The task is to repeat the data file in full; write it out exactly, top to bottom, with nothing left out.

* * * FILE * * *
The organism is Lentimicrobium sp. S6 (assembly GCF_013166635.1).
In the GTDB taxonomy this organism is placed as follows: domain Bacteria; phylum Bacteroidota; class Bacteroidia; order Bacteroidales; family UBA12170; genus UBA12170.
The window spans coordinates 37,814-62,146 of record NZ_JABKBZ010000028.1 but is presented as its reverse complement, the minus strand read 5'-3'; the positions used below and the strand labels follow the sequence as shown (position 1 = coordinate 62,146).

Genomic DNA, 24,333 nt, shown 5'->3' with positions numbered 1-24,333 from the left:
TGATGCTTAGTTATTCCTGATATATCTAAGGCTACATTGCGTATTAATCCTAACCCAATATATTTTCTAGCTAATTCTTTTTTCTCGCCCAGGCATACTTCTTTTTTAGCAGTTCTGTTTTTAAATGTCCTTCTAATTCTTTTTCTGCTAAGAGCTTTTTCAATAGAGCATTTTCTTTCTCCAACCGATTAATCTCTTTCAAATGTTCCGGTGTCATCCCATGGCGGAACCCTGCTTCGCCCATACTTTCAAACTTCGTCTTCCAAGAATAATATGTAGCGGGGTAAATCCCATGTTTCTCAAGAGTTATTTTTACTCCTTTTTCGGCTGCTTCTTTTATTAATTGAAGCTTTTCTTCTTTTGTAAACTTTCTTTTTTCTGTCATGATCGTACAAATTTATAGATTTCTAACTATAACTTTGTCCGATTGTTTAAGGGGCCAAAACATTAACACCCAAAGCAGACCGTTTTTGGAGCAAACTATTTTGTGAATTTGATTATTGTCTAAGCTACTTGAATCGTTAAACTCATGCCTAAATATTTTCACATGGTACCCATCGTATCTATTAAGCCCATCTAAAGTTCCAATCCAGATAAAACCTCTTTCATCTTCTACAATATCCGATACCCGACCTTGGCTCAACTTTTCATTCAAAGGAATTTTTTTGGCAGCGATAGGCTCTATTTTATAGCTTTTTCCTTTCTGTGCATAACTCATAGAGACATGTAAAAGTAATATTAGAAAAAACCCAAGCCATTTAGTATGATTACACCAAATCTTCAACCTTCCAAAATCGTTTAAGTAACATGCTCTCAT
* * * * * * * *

The organism is Lentimicrobium sp. S6 (assembly GCF_013166635.1).
In the GTDB taxonomy this organism is placed as follows: domain Bacteria; phylum Bacteroidota; class Bacteroidia; order Bacteroidales; family UBA12170; genus UBA12170.
The window spans coordinates 37,814-62,146 of record NZ_JABKBZ010000028.1 but is presented as its reverse complement, the minus strand read 5'-3'; the positions used below and the strand labels follow the sequence as shown (position 1 = coordinate 62,146).

Genomic DNA, 24,333 nt, shown 5'->3' with positions numbered 1-24,333 from the left:
TGATGCTTAGTTATTCCTGATATATCTAAGGCTACATTGCGTATTAATCCTAACCCAATATATTTTCTAGCTAATTCTTTTTTCTCGCCCAGGCATACTTCTTTTTTAGCAGTTCTGTTTTTAAATGTCCTTCTAATTCTTTTTCTGCTAAGAGCTTTTTCAATAGAGCATTTTCTTTCTCCAACCGATTAATCTCTTTCAAATGTTCCGGTGTCATCCCATGGCGGAACCCTGCTTCGCCCATACTTTCAAACTTCGTCTTCCAAGAATAATATGTAGCGGGGTAAATCCCATGTTTCTCAAGAGTTATTTTTACTCCTTTTTCGGCTGCTTCTTTTATTAATTGAAGCTTTTCTTCTTTTGTAAACTTTCTTTTTTCTGTCATGATCGTACAAATTTATAGATTTCTAACTATAACTTTGTCCGATTGTTTAAGGGGCCAAAACATTAACACCCAAAGCAGACCGTTTTTGGAGCAAACTATTTTGTGAATTTGATTATTGTCTAAGCTACTTGAATCGTTAAACTCATGCCTAAATATTTTCACATGGTACCCATCGTATCTATTAAGCCCATCTAAAGTTCCAATCCAGATAAAACCTCTTTCATCTTCTACAATATCCGATACCCGACCTTGGCTCAACTTTTCATTCAAAGGAATTTTTTTGGCAGCGATAGGCTCTATTTTATAGCTTTTTCCTTTCTGTGCATAACTCATAGAGACATGTAAAAGTAATATTAGAAAAAACCCAAGCCATTTAGTATGATTACACCAAATCTTCAACCTTCCAAAATCGTTTAAGTAACATGCTCTCAT